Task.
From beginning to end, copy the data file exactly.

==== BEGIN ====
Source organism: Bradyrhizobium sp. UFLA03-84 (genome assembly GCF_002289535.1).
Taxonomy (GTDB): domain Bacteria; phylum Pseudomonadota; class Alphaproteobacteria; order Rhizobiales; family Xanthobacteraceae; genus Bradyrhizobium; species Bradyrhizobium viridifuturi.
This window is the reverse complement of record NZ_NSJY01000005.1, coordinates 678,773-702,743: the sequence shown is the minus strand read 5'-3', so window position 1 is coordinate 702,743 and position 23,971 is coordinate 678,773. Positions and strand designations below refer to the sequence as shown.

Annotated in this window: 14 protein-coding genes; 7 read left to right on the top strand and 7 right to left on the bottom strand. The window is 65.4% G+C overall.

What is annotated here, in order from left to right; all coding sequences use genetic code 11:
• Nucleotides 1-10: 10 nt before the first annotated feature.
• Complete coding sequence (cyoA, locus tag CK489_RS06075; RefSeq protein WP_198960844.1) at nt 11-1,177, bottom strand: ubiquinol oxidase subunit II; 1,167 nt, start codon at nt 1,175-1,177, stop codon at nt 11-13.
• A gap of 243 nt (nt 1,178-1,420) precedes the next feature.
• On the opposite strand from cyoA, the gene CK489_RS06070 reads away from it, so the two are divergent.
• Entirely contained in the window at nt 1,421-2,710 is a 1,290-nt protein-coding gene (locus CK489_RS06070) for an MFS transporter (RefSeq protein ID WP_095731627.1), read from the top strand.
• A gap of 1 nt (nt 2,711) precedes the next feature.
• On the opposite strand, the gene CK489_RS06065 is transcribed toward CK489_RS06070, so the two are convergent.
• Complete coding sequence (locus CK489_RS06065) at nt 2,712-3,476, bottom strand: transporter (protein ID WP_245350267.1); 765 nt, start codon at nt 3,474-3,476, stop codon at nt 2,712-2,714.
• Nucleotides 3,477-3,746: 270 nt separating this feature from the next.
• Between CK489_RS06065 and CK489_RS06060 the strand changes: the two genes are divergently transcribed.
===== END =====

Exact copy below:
Source organism: Bradyrhizobium sp. UFLA03-84 (genome assembly GCF_002289535.1).
Taxonomy (GTDB): domain Bacteria; phylum Pseudomonadota; class Alphaproteobacteria; order Rhizobiales; family Xanthobacteraceae; genus Bradyrhizobium; species Bradyrhizobium viridifuturi.
This window is the reverse complement of record NZ_NSJY01000005.1, coordinates 678,773-702,743: the sequence shown is the minus strand read 5'-3', so window position 1 is coordinate 702,743 and position 23,971 is coordinate 678,773. Positions and strand designations below refer to the sequence as shown.

Annotated in this window: 14 protein-coding genes; 7 read left to right on the top strand and 7 right to left on the bottom strand. The window is 65.4% G+C overall.

What is annotated here, in order from left to right; all coding sequences use genetic code 11:
• Nucleotides 1-10: 10 nt before the first annotated feature.
• Complete coding sequence (cyoA, locus tag CK489_RS06075; RefSeq protein WP_198960844.1) at nt 11-1,177, bottom strand: ubiquinol oxidase subunit II; 1,167 nt, start codon at nt 1,175-1,177, stop codon at nt 11-13.
• A gap of 243 nt (nt 1,178-1,420) precedes the next feature.
• On the opposite strand from cyoA, the gene CK489_RS06070 reads away from it, so the two are divergent.
• Entirely contained in the window at nt 1,421-2,710 is a 1,290-nt protein-coding gene (locus CK489_RS06070) for an MFS transporter (RefSeq protein ID WP_095731627.1), read from the top strand.
• A gap of 1 nt (nt 2,711) precedes the next feature.
• On the opposite strand, the gene CK489_RS06065 is transcribed toward CK489_RS06070, so the two are convergent.
• Complete coding sequence (locus CK489_RS06065) at nt 2,712-3,476, bottom strand: transporter (protein ID WP_245350267.1); 765 nt, start codon at nt 3,474-3,476, stop codon at nt 2,712-2,714.
• Nucleotides 3,477-3,746: 270 nt separating this feature from the next.
• Between CK489_RS06065 and CK489_RS06060 the strand changes: the two genes are divergently transcribed.